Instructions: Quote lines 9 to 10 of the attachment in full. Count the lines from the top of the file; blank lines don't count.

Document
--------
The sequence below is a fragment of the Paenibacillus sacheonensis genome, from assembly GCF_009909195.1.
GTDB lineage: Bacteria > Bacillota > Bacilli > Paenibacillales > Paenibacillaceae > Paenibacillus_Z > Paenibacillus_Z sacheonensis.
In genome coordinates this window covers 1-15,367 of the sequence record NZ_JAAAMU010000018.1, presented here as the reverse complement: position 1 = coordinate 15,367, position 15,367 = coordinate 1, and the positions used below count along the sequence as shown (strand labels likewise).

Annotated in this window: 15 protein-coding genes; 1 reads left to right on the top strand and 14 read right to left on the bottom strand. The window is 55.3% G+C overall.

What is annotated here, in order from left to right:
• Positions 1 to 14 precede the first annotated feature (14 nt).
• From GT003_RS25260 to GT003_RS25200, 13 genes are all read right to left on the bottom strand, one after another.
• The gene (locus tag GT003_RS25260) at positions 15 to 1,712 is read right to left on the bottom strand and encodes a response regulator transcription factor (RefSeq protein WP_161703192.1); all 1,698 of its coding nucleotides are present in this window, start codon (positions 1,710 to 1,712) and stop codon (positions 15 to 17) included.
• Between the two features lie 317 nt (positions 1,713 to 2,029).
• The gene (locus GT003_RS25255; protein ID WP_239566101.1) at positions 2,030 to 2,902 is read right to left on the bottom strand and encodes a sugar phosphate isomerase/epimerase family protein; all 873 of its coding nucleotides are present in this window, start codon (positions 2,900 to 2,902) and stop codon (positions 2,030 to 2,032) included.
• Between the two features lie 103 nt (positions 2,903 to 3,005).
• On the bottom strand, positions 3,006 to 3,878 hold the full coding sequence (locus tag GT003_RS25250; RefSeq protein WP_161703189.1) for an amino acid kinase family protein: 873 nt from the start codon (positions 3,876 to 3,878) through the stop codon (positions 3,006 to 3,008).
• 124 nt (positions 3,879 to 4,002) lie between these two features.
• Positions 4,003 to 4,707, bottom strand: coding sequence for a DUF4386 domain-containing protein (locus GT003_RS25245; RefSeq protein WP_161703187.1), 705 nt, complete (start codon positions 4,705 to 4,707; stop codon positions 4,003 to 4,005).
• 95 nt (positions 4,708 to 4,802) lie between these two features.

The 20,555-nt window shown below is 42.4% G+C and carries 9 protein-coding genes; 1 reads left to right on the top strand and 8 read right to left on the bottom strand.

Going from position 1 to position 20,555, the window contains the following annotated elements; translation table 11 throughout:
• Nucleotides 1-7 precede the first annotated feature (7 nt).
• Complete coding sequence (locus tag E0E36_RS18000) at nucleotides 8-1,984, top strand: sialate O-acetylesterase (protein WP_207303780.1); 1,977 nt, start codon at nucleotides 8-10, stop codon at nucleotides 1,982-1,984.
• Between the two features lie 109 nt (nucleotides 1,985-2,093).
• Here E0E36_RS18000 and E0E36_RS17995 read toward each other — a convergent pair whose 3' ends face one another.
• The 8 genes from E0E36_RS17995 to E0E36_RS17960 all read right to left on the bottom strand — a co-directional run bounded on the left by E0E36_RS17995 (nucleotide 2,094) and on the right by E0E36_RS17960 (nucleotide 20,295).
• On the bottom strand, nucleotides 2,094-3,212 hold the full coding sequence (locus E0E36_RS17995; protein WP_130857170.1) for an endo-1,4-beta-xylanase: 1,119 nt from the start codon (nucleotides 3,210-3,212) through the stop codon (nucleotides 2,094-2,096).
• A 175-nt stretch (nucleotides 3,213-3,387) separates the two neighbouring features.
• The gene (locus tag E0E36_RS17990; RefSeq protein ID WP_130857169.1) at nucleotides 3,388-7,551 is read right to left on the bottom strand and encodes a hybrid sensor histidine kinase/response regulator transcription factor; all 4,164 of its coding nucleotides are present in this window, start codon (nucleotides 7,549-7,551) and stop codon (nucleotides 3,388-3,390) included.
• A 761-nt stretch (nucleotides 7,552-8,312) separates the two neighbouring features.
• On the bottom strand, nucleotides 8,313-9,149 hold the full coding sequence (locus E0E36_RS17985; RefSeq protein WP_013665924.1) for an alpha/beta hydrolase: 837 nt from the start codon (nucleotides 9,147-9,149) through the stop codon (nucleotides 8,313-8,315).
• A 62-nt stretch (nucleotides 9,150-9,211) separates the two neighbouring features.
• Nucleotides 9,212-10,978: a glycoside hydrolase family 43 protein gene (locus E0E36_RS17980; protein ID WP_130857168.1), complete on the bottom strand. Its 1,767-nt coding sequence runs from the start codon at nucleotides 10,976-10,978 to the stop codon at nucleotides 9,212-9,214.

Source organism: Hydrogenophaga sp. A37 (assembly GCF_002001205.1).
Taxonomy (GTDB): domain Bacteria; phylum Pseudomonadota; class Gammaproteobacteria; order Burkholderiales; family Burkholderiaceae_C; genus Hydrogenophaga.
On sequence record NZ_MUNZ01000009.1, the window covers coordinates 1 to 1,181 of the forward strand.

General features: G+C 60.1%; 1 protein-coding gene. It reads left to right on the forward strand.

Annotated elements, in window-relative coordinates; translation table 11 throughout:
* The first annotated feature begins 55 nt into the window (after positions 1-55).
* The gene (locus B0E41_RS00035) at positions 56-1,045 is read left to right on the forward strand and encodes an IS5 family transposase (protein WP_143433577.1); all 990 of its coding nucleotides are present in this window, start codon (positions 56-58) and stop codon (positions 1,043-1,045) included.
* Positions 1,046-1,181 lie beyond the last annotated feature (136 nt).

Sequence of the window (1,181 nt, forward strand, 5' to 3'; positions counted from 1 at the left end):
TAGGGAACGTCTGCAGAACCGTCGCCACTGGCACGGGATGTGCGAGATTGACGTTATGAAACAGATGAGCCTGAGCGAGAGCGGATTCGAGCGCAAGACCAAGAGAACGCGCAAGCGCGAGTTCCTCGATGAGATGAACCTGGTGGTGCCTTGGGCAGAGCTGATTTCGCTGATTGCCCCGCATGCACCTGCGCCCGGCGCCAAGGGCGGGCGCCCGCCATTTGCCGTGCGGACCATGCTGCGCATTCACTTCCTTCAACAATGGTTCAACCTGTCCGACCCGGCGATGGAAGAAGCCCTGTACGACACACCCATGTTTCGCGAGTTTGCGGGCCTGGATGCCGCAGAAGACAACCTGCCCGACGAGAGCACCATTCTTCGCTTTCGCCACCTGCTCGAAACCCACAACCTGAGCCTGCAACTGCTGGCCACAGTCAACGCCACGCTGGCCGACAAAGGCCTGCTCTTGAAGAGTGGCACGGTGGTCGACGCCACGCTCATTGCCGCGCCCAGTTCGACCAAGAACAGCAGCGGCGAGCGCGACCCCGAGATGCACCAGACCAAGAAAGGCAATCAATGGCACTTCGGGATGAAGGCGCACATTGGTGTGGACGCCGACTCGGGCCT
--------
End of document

• Between the two features lie 317 nt (positions 1,713 to 2,029).
• The gene (locus GT003_RS25255; protein ID WP_239566101.1) at positions 2,030 to 2,902 is read right to left on the bottom strand and encodes a sugar phosphate isomerase/epimerase family protein; all 873 of its coding nucleotides are present in this window, start codon (positions 2,900 to 2,902) and stop codon (positions 2,030 to 2,032) included.